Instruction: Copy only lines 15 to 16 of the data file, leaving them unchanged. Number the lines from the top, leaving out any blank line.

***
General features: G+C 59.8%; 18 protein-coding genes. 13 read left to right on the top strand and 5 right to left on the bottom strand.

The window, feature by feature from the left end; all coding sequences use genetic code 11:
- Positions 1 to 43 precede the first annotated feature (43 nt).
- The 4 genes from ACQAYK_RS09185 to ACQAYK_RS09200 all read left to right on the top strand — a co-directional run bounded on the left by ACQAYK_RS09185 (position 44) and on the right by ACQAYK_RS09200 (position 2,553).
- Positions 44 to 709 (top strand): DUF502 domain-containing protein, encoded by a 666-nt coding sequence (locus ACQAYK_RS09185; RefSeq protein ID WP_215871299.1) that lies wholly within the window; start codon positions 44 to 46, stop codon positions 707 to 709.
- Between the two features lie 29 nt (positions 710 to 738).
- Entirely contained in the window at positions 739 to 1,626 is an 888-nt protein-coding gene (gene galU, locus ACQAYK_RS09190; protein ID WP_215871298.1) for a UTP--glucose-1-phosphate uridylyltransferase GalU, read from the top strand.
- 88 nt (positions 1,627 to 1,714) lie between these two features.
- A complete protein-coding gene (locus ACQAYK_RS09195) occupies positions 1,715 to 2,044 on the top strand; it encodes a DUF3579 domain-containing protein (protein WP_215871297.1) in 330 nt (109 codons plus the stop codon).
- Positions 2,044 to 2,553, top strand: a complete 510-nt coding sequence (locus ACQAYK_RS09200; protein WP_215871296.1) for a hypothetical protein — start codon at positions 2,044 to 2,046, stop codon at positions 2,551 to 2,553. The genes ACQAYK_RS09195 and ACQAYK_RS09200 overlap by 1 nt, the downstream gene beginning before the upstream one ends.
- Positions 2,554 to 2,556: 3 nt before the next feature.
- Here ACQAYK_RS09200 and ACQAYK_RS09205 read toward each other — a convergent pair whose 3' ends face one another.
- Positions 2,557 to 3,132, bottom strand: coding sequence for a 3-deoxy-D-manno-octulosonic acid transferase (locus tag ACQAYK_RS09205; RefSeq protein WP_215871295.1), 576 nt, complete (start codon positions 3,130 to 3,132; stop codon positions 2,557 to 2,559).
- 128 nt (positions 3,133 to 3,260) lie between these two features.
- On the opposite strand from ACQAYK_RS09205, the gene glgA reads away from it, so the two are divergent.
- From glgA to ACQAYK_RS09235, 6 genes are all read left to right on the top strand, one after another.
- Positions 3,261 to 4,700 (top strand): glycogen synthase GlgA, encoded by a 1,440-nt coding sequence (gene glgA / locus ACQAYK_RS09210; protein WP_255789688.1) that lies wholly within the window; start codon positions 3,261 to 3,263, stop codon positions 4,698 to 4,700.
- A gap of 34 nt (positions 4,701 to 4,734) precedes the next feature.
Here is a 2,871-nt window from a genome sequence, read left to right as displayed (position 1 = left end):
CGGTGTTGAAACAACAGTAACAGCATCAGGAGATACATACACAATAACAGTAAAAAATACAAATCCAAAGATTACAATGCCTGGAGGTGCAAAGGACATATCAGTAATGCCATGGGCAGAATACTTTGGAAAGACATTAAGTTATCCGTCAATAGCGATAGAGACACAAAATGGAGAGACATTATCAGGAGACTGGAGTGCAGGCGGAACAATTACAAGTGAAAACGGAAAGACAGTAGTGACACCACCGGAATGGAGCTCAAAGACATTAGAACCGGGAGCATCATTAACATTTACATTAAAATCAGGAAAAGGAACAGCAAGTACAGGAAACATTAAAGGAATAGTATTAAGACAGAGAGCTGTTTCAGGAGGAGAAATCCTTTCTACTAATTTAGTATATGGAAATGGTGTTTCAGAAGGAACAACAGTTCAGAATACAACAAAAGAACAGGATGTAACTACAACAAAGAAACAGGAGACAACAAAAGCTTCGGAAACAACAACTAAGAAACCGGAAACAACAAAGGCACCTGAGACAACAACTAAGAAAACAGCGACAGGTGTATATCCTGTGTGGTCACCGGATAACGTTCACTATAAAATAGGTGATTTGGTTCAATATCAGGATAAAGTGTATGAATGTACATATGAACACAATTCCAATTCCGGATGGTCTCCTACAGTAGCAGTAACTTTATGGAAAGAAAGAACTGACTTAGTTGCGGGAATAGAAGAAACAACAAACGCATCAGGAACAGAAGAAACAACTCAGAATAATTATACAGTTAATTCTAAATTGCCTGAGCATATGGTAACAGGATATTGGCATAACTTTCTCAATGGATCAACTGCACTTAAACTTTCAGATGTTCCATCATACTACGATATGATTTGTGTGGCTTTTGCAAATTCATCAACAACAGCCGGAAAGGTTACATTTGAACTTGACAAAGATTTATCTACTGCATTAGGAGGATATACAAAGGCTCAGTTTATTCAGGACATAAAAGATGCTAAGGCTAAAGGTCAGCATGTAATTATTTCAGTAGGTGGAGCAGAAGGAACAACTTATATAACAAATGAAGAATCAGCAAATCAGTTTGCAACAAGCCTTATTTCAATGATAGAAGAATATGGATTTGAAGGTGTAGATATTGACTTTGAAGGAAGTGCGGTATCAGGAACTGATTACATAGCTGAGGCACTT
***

- On the opposite strand from ACQAYK_RS09205, the gene glgA reads away from it, so the two are divergent.
- From glgA to ACQAYK_RS09235, 6 genes are all read left to right on the top strand, one after another.